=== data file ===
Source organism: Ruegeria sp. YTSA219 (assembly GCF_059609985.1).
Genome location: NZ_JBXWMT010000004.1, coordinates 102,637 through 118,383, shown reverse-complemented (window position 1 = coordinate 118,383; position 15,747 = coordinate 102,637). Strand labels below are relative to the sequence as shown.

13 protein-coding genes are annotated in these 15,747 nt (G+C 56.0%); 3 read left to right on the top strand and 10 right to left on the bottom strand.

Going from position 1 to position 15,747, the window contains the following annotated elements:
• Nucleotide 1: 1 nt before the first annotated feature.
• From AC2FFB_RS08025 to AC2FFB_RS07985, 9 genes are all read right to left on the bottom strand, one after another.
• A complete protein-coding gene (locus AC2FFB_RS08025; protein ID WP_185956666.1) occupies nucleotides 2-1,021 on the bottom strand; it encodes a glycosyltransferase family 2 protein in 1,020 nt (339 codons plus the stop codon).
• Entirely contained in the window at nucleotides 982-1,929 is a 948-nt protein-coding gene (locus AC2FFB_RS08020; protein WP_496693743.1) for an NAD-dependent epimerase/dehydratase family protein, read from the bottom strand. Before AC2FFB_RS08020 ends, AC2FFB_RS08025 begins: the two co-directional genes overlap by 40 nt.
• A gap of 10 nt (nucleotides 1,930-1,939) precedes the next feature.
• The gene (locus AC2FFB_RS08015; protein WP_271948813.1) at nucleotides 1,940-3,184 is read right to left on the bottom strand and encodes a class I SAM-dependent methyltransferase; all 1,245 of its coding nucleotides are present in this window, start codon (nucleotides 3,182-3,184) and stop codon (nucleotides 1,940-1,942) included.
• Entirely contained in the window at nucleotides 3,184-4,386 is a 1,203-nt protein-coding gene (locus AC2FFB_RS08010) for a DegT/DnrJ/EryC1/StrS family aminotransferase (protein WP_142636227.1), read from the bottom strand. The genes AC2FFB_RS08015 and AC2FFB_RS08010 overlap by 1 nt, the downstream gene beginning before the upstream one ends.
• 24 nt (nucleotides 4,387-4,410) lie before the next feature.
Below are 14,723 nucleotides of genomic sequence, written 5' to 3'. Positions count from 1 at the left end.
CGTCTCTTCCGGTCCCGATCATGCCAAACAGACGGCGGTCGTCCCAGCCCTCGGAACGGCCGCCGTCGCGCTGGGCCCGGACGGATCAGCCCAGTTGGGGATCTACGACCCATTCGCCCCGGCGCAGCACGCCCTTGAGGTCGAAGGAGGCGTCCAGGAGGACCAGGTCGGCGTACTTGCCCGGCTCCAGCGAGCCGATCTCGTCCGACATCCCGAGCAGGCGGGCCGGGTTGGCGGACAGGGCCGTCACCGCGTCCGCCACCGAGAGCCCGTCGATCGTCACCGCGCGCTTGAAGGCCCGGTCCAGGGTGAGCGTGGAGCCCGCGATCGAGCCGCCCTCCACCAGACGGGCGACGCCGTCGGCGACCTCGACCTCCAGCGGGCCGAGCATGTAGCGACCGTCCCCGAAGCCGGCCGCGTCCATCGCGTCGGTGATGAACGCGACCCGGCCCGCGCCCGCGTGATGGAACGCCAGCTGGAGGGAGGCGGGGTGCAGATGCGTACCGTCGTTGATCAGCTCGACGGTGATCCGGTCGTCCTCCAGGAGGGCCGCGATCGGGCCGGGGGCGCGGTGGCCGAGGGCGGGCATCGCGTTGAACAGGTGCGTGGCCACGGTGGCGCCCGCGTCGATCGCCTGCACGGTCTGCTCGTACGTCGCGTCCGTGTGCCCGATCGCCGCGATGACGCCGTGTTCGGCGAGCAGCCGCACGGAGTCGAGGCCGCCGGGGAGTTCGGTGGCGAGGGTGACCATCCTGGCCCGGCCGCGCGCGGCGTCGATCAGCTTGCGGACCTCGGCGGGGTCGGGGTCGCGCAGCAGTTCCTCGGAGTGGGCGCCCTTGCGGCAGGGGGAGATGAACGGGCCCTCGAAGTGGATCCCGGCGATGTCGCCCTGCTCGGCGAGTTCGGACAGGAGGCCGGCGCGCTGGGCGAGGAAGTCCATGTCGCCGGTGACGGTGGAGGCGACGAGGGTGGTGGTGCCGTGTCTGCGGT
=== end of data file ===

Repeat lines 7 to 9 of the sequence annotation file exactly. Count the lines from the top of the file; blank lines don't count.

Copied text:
• A complete protein-coding gene (locus AC2FFB_RS08025; protein ID WP_185956666.1) occupies nucleotides 2-1,021 on the bottom strand; it encodes a glycosyltransferase family 2 protein in 1,020 nt (339 codons plus the stop codon).
• Entirely contained in the window at nucleotides 982-1,929 is a 948-nt protein-coding gene (locus AC2FFB_RS08020; protein WP_496693743.1) for an NAD-dependent epimerase/dehydratase family protein, read from the bottom strand. Before AC2FFB_RS08020 ends, AC2FFB_RS08025 begins: the two co-directional genes overlap by 40 nt.
• A gap of 10 nt (nucleotides 1,930-1,939) precedes the next feature.